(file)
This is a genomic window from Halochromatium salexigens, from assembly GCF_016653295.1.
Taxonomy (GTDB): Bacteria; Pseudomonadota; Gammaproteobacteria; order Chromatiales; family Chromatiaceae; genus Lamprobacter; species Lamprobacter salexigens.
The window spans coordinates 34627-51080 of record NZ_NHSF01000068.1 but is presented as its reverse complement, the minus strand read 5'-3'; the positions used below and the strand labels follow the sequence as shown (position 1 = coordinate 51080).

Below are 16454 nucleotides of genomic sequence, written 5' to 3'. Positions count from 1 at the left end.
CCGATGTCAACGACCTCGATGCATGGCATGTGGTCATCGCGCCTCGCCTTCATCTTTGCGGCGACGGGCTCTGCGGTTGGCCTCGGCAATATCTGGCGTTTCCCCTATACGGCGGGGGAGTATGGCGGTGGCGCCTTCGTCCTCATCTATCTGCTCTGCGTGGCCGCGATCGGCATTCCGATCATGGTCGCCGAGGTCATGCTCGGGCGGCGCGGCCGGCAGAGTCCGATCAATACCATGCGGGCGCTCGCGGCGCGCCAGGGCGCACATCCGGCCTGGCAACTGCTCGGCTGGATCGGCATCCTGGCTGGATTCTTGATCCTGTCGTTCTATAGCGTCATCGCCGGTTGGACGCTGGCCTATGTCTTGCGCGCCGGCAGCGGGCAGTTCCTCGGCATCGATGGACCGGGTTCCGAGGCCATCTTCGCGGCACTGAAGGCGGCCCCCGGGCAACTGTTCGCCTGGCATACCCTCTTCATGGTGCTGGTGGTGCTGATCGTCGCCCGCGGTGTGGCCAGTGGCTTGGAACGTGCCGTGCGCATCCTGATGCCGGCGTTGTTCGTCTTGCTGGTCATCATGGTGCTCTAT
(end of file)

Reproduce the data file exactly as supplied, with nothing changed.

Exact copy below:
This is a genomic window from Halochromatium salexigens, from assembly GCF_016653295.1.
Taxonomy (GTDB): Bacteria; Pseudomonadota; Gammaproteobacteria; order Chromatiales; family Chromatiaceae; genus Lamprobacter; species Lamprobacter salexigens.
The window spans coordinates 34627-51080 of record NZ_NHSF01000068.1 but is presented as its reverse complement, the minus strand read 5'-3'; the positions used below and the strand labels follow the sequence as shown (position 1 = coordinate 51080).

Below are 16454 nucleotides of genomic sequence, written 5' to 3'. Positions count from 1 at the left end.
CCGATGTCAACGACCTCGATGCATGGCATGTGGTCATCGCGCCTCGCCTTCATCTTTGCGGCGACGGGCTCTGCGGTTGGCCTCGGCAATATCTGGCGTTTCCCCTATACGGCGGGGGAGTATGGCGGTGGCGCCTTCGTCCTCATCTATCTGCTCTGCGTGGCCGCGATCGGCATTCCGATCATGGTCGCCGAGGTCATGCTCGGGCGGCGCGGCCGGCAGAGTCCGATCAATACCATGCGGGCGCTCGCGGCGCGCCAGGGCGCACATCCGGCCTGGCAACTGCTCGGCTGGATCGGCATCCTGGCTGGATTCTTGATCCTGTCGTTCTATAGCGTCATCGCCGGTTGGACGCTGGCCTATGTCTTGCGCGCCGGCAGCGGGCAGTTCCTCGGCATCGATGGACCGGGTTCCGAGGCCATCTTCGCGGCACTGAAGGCGGCCCCCGGGCAACTGTTCGCCTGGCATACCCTCTTCATGGTGCTGGTGGTGCTGATCGTCGCCCGCGGTGTGGCCAGTGGCTTGGAACGTGCCGTGCGCATCCTGATGCCGGCGTTGTTCGTCTTGCTGGTCATCATGGTGCTCTAT